I m studying clean code and I m actually working on the banker account Kata. Taken from Sandro Mancuo's github account, here's the job I have to do :

Deposit and Withdrawal
Account statement (date, amount, balance)
Statement printing

And here's the Kata rules :

One level of indentation per method
Don’t use the ELSE keyword
Wrap all primitives and Strings
First class collections
One dot per line
Don’t abbreviate
Keep all entities small (50 lines)
No classes with more than two instance variables
No getters/setters/properties

My implementation

Account class :

package com;

public class Account {

    private Operations operations;

    public Account(Euro amountOfInitialOperation) {
        DateOfOperation dateOfInitialOperation = new DateOfOperation();
        Operation defaultOperation = new Operation(amountOfInitialOperation, dateOfInitialOperation);
        operations = new Operations();

    public void depose(Euro amount) {

    public void withdraw(Euro amount) {
        Euro negativeAmount = amount.negative();

    private void recordOperation(Euro amount) {
        DateOfOperation dateOfOperation = new DateOfOperation();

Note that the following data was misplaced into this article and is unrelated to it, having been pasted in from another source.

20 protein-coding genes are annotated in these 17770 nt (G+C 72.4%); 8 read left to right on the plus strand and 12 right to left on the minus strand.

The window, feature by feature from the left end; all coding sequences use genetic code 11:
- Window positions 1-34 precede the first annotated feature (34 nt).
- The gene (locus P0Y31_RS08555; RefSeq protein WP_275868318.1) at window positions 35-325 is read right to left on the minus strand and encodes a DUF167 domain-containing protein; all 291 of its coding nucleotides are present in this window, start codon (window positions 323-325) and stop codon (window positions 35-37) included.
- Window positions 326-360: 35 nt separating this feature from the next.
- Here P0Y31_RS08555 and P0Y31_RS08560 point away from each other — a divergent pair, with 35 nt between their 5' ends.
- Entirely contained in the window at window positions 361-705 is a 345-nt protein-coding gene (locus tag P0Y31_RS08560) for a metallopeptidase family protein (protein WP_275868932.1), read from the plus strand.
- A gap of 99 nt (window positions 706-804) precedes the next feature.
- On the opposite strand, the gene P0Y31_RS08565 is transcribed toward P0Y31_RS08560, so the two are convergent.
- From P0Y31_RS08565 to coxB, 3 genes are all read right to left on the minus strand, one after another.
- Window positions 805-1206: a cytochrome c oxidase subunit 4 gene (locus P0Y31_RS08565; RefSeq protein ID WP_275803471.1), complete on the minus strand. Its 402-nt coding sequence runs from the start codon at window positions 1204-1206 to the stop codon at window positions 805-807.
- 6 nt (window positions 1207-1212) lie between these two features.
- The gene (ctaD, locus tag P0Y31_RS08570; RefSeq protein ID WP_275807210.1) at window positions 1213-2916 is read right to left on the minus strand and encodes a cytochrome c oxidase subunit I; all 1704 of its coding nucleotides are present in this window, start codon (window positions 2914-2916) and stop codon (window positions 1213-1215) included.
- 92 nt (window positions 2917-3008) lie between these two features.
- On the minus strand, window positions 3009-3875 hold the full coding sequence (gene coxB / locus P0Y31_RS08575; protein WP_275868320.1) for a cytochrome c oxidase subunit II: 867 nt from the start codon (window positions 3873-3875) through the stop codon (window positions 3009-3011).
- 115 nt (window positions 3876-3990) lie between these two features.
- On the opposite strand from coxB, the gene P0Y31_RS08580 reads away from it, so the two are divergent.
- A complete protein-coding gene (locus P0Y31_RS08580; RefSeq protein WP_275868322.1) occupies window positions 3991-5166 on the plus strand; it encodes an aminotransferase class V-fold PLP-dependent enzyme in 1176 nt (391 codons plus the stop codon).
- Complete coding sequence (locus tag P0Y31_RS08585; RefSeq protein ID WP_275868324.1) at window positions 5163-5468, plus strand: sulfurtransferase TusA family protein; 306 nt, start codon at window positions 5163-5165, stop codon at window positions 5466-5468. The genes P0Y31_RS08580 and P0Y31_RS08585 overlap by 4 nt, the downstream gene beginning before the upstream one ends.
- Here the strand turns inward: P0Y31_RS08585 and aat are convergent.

Operation newOperation = new Operation(amount, dateOfOperation);

    public String print() {
        return operations.formatBankOperations();

DateOfOperation class :

package com;

import java.util.Date;

public class DateOfOperation {
    private Date date;

    public DateOfOperation() {
        date = new Date();

    public String formatInFrench() {
        return "Formated Date";

Euro class :

package com;

public class Euro {

    private long value;

    public Euro(long theValue) {
        value = theValue;

    public String moneyRepresentation() {
        return  value + " euros";

    public Euro negative() {
        return new Euro(-value);

    public boolean equals(Object obj) {
        Euro other = (Euro)obj;
        return value == other.value;

Operation class :

package com;

public class Operation {

    private Euro amount;
    private DateOfOperation date;

    public Operation(Euro theAmount, DateOfOperation theDate) {
        amount = theAmount;
        date = theDate;

    public String formatDetails() {
        String stringDate = date.formatInFrench();
        String moneyRepresentation = amount.moneyRepresentation();
        StringBuffer formatedDate = new StringBuffer();
                .append(" - ")
        return formatedDate.toString();

Operations class :

package com;

import java.util.ArrayList;
import java.util.List;

public class Operations {

    private List<Operation> operations;

    public Operations() {
        operations = new ArrayList<Operation>();

    public void create(Operation operation) {

    public String formatBankOperations() {
        StringBuffer details = new StringBuffer();

        for(Operation operation : operations) {

        return details.toString();

Where do my problems come from

On the Account class